Georgia Power announced today the most recent international delivery to the Vogtle nuclear expansion site near Waynesboro – the two core make-up tanks for Unit 4. The core make-up tanks, each weighing 149 tons, were fabricated and shipped from Italy, arrived through the Port of Savannah and transported to the site via train. Additionally, the 672-ton Unit 4 Steam Generator A recently reached the Vogtle site following a journey from South Korea to the Port of Savannah.
“The global supply chain in place continues to bring components and equipment safely to the Vogtle expansion site from countries including South Korea, Italy and Japan,” said Buzz Miller, executive vice president of nuclear development for Georgia Power. “In addition to the more than 5,000 construction workers at the site, the diligence of workers at the Port of Savannah and all along the route in ensuring safe and proper handling of this equipment is helping drive the success of this historic project.”
Since May 2014, the Port of Savannah has processed more than 24,800 tons of equipment and components for Vogtle Units 3 and 4. Just as the Vogtle nuclear expansion will meet the energy needs of a growing Georgia for more than 60 years, the Port of Savannah is helping meet the international logistics needs of the project. In fact, the Georgia Ports Authority recently announced that its Fiscal Year 2015 was a record year for the amount of cargo moving through the state’s ports.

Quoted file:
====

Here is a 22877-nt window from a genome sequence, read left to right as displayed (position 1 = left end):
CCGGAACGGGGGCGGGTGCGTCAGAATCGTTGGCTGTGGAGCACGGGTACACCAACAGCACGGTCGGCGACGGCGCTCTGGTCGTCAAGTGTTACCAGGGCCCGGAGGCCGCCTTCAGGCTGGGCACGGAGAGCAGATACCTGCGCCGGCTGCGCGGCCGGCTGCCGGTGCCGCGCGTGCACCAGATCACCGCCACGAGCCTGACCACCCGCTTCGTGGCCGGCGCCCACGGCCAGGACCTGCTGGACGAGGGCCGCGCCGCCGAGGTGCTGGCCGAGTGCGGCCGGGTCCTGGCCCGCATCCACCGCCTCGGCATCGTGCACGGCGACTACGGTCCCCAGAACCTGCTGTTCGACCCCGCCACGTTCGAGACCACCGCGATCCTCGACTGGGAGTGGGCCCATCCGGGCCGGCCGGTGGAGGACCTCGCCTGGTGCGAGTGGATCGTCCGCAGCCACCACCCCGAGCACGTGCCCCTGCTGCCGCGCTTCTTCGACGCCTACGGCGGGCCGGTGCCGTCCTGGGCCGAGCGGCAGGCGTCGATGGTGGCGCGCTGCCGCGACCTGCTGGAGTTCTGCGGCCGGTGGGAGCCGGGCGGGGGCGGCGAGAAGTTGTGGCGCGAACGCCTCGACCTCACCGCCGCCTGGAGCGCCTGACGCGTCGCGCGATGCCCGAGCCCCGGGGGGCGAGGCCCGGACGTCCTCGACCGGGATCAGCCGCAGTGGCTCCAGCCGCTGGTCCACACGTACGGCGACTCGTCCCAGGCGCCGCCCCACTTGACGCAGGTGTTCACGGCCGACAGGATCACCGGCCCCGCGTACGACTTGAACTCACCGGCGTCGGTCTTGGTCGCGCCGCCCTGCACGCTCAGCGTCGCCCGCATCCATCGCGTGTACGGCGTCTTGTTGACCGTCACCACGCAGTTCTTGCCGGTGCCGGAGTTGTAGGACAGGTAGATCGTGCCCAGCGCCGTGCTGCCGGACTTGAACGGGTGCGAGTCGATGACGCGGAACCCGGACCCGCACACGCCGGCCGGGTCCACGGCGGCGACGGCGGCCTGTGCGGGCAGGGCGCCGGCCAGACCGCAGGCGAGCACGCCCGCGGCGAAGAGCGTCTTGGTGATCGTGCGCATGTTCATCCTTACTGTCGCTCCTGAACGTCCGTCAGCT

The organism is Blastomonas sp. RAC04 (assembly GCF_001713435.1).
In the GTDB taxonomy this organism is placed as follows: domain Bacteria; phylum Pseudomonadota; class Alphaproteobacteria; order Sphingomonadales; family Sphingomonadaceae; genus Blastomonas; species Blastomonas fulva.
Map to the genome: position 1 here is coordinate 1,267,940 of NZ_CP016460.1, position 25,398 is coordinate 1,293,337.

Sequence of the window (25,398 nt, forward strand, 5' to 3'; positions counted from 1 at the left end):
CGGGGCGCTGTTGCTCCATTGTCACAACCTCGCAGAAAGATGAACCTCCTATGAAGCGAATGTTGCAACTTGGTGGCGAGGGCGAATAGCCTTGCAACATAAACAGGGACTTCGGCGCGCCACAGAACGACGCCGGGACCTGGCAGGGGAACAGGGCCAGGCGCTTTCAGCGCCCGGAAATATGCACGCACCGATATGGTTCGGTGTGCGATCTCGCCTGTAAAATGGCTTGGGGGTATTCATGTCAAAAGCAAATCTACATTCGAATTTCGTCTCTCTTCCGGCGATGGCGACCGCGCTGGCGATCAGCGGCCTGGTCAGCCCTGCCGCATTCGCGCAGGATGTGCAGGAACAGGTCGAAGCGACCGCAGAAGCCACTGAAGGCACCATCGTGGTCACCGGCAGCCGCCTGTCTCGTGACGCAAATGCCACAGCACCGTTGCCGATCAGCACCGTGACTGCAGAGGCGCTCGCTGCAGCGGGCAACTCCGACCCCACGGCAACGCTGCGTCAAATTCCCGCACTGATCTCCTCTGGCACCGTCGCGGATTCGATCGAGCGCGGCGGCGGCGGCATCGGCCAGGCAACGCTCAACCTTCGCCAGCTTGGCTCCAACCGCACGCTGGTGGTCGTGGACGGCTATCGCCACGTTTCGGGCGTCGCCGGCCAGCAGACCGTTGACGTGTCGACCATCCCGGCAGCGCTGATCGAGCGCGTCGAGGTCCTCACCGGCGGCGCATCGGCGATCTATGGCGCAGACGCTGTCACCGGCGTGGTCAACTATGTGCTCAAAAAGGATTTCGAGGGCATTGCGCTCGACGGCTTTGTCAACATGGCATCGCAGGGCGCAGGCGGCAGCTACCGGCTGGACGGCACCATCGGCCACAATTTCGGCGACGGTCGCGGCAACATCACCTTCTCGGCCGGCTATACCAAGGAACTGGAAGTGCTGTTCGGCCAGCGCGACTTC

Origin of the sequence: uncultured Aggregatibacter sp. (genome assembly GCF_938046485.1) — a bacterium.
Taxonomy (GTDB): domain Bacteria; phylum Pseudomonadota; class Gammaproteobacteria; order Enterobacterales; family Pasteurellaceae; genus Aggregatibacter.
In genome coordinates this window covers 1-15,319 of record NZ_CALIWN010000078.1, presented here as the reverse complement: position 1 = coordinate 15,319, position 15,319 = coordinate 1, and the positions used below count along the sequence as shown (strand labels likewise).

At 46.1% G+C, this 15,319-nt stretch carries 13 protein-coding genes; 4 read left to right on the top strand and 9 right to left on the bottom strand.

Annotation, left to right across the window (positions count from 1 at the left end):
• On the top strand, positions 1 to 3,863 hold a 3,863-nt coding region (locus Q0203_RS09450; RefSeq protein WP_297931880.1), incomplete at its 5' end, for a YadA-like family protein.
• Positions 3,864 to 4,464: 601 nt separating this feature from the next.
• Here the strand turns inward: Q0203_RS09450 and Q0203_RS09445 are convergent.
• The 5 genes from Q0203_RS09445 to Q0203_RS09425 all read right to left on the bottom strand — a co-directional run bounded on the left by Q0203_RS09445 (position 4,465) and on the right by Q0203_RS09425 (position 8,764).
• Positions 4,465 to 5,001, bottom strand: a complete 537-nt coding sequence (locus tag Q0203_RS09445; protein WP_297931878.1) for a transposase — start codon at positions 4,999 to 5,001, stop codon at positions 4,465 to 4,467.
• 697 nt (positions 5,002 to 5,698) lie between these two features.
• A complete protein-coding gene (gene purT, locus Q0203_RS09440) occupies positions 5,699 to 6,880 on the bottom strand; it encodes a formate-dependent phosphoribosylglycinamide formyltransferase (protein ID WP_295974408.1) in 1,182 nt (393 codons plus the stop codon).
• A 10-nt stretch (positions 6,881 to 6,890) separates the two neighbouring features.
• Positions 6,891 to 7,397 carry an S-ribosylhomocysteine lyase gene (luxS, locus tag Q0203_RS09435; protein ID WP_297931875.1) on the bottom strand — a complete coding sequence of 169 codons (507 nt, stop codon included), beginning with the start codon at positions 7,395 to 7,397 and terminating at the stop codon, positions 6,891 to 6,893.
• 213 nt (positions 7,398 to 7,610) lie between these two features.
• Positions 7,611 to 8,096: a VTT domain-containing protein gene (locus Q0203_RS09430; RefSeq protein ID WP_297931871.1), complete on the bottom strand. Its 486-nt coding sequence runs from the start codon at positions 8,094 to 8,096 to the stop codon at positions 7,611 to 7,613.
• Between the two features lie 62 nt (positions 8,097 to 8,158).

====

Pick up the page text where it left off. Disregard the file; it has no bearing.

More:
The expansion at Plant Vogtle is part of Georgia Power’s long-term, strategic plan for providing safe, clean, reliable and affordable energy for Georgians well into the future. Once units 3 and 4 join the existing two Vogtle units already in operation, Plant Vogtle is expected to generate more electricity than any U.S. nuclear facility, enough to power more than one million homes and businesses.
Southern Nuclear, a subsidiary of Southern Company, is overseeing construction and will operate the two new 1,100-megawatt AP1000 units for Georgia Power and co-owners Oglethorpe Power Corporation, the Municipal Electric Authority of Georgia and Dalton Utilities. Georgia Power owns 45.7 percent of the new units.